Ginger Persimmon Bread

I took a day off yesterday.  A “mental health day” as my dad used to call it.  So I woke up slowly, staying cozy in bed with a huge mug of tea for as long as I could justify it, went to yoga, and visited my favorite coffee shop for a matcha almond milk latte and to catch up on some reading.  Then I baked.  For a day off, I’d say it was pretty productive.  I even cleaned the bathroom.

Joy had posted this recipe a few weeks ago and it sounded like the perfect combination of fall flavors.  I had never tried baking with persimmons and I just happened to have two from the farmers market.

For this recipe, I use Hachiya persimmons, which are for baking, as opposed to Fuyu persimmons, which are for eating raw, on salads, with nut butter, or any other creative uses you can come up with.  The Hachiyas are taller and are ripe when they’re super soft.  Fuyus are squat and firmer even when they fully ripen.

Ginger Persimmon Bread
adapted from Joy the Baker

Note: I made the persimmon pulp by peeling two Hachiya persimmons, slicing the flesh off the core, and throwing it in the blender, pulsing until it was still a little chunky.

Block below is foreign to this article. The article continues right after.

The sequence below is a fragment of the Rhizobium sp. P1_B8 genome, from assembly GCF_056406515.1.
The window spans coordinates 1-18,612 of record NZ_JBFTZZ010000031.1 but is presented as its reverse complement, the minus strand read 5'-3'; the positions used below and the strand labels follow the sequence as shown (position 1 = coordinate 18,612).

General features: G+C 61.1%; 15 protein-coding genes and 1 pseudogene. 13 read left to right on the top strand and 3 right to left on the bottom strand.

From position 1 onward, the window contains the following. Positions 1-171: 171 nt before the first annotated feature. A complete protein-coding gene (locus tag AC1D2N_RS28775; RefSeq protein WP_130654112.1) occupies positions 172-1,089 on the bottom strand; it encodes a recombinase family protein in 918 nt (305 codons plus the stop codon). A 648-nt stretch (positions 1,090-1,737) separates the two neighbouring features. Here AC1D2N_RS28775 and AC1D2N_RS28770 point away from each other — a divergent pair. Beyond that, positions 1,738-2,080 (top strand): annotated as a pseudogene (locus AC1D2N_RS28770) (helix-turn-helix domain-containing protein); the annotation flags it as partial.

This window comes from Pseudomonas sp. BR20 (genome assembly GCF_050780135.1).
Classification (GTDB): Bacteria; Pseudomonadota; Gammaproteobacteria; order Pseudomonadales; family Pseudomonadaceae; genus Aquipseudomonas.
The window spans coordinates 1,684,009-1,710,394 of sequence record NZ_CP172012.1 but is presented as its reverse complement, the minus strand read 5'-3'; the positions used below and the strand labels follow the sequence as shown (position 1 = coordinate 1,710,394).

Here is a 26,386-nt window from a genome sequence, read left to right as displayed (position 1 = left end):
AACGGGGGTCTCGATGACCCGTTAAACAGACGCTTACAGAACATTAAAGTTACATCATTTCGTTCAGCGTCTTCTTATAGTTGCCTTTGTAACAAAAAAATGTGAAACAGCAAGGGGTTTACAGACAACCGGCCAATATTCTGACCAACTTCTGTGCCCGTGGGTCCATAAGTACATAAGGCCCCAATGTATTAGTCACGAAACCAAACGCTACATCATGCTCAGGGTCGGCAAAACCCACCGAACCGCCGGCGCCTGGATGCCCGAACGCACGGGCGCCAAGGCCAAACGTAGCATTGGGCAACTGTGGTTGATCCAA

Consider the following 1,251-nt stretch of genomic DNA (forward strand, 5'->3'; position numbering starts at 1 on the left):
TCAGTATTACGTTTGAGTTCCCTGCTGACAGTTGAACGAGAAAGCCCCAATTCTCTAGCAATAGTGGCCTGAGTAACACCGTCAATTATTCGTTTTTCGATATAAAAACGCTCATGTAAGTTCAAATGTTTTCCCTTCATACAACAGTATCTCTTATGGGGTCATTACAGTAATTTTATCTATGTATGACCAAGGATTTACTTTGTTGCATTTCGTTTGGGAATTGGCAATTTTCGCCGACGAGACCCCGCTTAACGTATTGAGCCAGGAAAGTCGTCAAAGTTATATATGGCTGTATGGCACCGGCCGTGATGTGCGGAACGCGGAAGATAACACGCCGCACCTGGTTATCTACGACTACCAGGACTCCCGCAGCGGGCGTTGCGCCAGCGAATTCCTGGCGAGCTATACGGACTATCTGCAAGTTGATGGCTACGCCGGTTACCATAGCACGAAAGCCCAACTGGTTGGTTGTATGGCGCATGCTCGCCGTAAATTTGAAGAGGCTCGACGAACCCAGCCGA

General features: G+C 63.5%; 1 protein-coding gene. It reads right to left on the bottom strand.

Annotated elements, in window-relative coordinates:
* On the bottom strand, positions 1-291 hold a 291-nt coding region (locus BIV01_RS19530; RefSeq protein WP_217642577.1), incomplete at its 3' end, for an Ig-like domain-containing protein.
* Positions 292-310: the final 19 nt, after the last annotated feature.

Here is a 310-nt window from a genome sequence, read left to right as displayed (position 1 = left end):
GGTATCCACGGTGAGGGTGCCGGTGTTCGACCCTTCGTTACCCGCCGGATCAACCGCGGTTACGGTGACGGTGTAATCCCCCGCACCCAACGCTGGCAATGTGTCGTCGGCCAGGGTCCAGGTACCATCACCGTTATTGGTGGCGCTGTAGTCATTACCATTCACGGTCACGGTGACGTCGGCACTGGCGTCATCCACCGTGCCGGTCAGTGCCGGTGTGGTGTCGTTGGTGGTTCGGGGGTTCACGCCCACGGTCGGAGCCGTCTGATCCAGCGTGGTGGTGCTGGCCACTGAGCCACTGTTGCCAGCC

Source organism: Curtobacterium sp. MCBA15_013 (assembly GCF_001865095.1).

1 1/2 c. whole wheat pastry flour (or all-purpose flour)
3/4 tsp. salt
1/2 c. persimmon pulp
1 tsp. baking soda (I used baking powder because I couldn’t find my baking soda and it worked fine)
1 c. natural cane sugar
2 eggs
1/2 coconut oil (can substitute vegetable oil)
1 tsp. cinnamon
1/2 tsp. nutmeg
1/2 tsp. ground ginger
1 tsp. grated fresh ginger (if you don’t have fresh ginger or can’t be bothered to grate some, just use 1 tsp. of ground ginger)
Dash of ground cloves (optional)

Place a rack in the top third of your oven and preheat the to 350 degrees.  Grease a 9x4x3 inch loaf pan.

In a large bowl, combine the flour and salt.

In a small bowl, combine the persimmon pulp and baking soda/powder.

In a medium bowl, whisk the sugar, oil, eggs, and spices together.  Add the persimmon mixture.  Then fold the wet ingredients to the flour mixture until all the flour is combined.  Pour it into the loaf pan and bake for 55-60 minutes, until a toothpick inserted into the loaf comes out clean.

Allow the loaf to cool for at least 15 minutes in the pan before inverting onto a cooling rack to cool to room temperature.

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